"4. Was the pleading of the Commission in fact a general demurrer, notwithstanding that it was termed 'points and authorities in opposition to the issuance of the writ of mandate under section 1107 Code of Civil Procedure'; and was it [103 Cal. App. 2d 430] reversible error for the trial court to fail to give a time and place for argument of the general demurrer, or to rule upon the general demurrer?"

In Dare v. Board of Medical Examiners, 21 Cal. 2d 790, 796 [136 P.2d 304], the Supreme Court outlines the procedure to be followed in mandamus proceedings:

"First, the petitioner comes before the court governed by the provisions of the Code of Civil Procedure applicable to mandamus proceedings (Code of Civ. Proc., secs. 1084 to 1097 inclusive). In the disposition of such proceedings the court is likewise governed by those code sections. The powers and duties of the court in the premises are provided for therein. Historically the writ of mandamus was devised to provide a remedy where no other remedy existed. Its purpose was to afford a means of procuring justice in the proper field of its operation where there was an asserted legal right and no specific legal remedy for the enforcement of that right. ... The proceeding is initiated by the filing of a verified petition. The practice is to present the petition to the court with a request that the alternative writ be issued ex parte. But a petitioner is not entitled as a matter of right to the issuance of that writ. He must make a proper showing by the allegations of his petition. If his petition fails to state a prima facie case entitling him to the issuance of the alternative writ, it is within the power of the court to deny it out of hand. This is familiar practice in all courts having original jurisdiction in mandamus. Furthermore, the power of the court is not without a discretion, wisely exercised, to grant or deny either the alternative or the peremptory writ. (Wiedwald v. Dodson, 95 Cal. 450 [30 P. 580]; Betty v. Superior Court, 18 Cal. 2d 619 [116 P.2d 947]; Bartholomae Oil Corp. v. Superior Court, 18 Cal. 2d 726 [117 P.2d 674].) For an abuse of this discretion on the part of the lower court appropriate remedies are available in a higher court. ...

"Second: If the alternative writ is issued it may be said that the matter then proceeds as an ordinary civil action. But this is not so in some important particulars. The requirements of the alternative writ are that the respondent do the act demanded or show cause at a specified time and place why he has not done so. In the event of non-compliance the order then is in the nature of an order to show cause where the burden is cast upon the respondent to proceed and show to the satisfaction of the court why he has not performed the act demanded by the petitioner. ... In the superior court, on [103 Cal. App. 2d 431] the return of the alternative writ, the respondent may file an answer under oath (sec. 1089), in which questions of law also may be raised (sec. 1094). But the petitioner is not precluded by the answer from any valid objection to its sufficiency (sec. 1092).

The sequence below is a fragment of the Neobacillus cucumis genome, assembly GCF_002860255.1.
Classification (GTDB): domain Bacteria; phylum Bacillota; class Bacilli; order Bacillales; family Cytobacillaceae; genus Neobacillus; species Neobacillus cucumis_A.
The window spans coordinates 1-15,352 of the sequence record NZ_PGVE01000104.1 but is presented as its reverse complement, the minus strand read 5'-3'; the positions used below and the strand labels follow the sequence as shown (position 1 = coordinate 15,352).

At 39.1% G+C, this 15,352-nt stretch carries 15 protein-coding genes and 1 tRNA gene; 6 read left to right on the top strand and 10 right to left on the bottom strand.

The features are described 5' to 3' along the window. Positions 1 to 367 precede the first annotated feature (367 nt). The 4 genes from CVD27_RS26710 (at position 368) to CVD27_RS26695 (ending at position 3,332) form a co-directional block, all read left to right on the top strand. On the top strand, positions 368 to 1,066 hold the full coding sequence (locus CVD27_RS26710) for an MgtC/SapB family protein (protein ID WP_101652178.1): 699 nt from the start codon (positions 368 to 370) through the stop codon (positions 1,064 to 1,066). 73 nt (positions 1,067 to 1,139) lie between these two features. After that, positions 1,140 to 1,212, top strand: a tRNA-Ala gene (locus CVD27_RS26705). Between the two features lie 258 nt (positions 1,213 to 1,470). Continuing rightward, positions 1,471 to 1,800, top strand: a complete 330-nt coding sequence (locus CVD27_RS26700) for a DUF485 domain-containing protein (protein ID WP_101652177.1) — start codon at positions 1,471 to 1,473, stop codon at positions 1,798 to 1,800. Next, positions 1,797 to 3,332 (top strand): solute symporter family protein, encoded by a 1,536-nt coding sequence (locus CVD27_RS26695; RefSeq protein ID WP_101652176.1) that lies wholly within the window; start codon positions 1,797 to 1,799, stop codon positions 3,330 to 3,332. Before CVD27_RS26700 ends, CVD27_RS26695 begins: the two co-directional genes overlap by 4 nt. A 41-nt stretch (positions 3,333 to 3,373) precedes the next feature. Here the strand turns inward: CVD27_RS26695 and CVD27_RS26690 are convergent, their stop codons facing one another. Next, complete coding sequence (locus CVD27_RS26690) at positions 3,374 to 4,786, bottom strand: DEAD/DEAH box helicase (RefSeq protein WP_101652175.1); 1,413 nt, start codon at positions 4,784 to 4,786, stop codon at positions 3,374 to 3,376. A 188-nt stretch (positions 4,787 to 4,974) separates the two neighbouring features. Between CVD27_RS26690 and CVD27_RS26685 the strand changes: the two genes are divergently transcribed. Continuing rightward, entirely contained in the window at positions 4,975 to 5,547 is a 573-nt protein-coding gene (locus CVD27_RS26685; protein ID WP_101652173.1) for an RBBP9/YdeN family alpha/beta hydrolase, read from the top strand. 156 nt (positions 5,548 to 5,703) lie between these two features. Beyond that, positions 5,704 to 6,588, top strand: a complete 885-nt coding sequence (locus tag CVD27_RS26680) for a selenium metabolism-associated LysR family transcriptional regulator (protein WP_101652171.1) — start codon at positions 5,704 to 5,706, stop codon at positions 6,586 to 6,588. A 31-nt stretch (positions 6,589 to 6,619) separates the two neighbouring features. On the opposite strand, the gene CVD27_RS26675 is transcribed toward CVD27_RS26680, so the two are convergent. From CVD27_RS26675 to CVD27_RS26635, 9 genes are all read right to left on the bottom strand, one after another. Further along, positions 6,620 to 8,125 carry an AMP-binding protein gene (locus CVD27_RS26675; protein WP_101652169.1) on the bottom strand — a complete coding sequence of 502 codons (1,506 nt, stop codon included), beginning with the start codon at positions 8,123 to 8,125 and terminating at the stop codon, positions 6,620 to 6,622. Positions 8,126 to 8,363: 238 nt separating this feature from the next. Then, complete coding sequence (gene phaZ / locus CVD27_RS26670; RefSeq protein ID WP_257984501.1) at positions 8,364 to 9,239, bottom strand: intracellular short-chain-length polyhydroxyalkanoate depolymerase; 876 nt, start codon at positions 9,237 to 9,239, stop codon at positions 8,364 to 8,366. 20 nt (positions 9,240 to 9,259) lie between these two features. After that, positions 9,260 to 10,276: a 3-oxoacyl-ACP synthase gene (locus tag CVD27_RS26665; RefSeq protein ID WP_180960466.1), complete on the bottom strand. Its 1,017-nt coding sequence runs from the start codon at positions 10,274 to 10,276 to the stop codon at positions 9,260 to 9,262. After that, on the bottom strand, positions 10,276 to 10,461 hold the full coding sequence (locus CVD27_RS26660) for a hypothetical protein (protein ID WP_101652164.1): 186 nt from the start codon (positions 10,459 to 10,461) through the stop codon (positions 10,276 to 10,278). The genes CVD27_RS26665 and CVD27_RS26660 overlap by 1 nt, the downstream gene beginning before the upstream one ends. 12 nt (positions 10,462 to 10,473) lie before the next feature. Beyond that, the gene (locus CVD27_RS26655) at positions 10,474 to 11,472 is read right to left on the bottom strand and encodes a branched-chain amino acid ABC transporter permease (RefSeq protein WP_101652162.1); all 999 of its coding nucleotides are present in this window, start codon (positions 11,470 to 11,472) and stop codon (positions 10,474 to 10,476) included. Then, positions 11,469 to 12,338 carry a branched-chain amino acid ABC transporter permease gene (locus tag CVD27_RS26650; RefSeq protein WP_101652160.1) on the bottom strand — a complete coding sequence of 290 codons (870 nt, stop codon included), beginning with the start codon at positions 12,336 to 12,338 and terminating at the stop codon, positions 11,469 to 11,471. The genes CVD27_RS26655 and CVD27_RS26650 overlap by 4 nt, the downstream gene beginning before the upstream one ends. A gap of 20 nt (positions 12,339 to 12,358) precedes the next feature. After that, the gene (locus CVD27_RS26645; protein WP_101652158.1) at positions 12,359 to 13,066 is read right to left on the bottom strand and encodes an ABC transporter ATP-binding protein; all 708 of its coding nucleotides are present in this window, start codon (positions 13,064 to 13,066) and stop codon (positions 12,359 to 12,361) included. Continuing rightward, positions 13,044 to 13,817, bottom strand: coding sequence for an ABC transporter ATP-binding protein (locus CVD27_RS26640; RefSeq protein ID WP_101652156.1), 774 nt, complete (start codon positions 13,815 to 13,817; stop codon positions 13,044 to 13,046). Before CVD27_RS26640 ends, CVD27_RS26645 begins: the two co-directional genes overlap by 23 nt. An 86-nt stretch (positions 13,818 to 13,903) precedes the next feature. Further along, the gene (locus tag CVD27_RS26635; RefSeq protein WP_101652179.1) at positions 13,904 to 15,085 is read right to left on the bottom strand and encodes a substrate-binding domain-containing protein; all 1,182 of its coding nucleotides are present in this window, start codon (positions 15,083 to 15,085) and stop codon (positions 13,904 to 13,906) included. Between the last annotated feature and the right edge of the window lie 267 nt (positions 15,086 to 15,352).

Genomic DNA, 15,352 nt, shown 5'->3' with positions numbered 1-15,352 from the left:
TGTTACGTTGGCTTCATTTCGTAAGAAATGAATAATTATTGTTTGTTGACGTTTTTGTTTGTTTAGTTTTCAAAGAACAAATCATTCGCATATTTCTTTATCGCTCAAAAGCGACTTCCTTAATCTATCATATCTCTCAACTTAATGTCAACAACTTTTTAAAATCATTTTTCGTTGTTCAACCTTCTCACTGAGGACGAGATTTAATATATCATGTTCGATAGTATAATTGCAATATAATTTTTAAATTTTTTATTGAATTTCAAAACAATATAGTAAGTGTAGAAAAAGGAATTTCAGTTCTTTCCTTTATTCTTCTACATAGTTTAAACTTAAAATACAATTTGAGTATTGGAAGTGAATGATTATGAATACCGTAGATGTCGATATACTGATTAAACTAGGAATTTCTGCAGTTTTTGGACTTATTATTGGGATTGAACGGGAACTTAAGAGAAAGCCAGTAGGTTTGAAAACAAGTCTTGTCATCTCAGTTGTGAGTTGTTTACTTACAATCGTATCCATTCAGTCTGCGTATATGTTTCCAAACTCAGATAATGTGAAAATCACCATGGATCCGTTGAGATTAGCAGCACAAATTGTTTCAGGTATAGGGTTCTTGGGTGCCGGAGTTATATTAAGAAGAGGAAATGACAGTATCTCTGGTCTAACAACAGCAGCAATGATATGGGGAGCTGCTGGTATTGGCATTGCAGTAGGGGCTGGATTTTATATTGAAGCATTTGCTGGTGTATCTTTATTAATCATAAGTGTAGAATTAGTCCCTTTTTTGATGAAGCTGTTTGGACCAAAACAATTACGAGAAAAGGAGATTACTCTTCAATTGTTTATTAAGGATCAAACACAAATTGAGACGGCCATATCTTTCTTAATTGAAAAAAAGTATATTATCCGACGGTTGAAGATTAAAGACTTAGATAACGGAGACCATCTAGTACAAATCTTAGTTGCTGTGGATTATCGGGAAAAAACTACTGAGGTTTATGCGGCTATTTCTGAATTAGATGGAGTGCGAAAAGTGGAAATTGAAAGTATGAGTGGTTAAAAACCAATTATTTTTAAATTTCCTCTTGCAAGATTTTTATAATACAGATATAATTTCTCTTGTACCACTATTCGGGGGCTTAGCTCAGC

"Third: When the matter is at issue on controverted questions of fact, the cause may then be said to proceed as a civil action, that is, it is set down for trial and is tried as a civil action during the course of which any competent evidence may be introduced and received and the ordinary procedural rules apply. At the close of the hearing the court makes findings of fact and conclusions of law and enters judgment either denying or granting the peremptory writ."

[1] The court did not err in its denial of appellant's petition "out of hand" for the reason that respondents filed neither an answer nor a demurrer to the petition. Instead, they filed a memorandum of points and authorities under the provisions of section 1107 of the Code of Civil Procedure. Such memorandum is in the nature of a brief filed for the benefit of the court and had no effect on the procedure provided for in section 1094, supra, to wit:

"If no answer is made, the case must be heard on the papers of the applicant. ..."

[2] Repeating the language of Dare v. Board of Medical Examiners, supra, (21 Cal. 2d 790, 796): "But a petitioner is not entitled as a matter of right to the issuance of the writ. He must make a proper showing by the allegations of his petition. If his petition fails to state a prima facie case entitling him to the issuance of the alternative writ, it is within the power of the court to deny it out of hand."

[3a] Neither did the action of the trial court in denying the petition amount to an abuse of discretion.

Appellant cites Bodinson Mfg. Co. v. California Emp. Com., 17 Cal. 2d 321, 329 [109 P.2d 935], as authority for the proposition that "mandamus is the remedial writ which will be used to correct those acts and decisions of administrative agencies which are in violation of law, where no other adequate remedy is provided. ... not only to compel administrative action which was refused in violation of law ... but also to annul or restrain administrative action already taken which is in violation of law."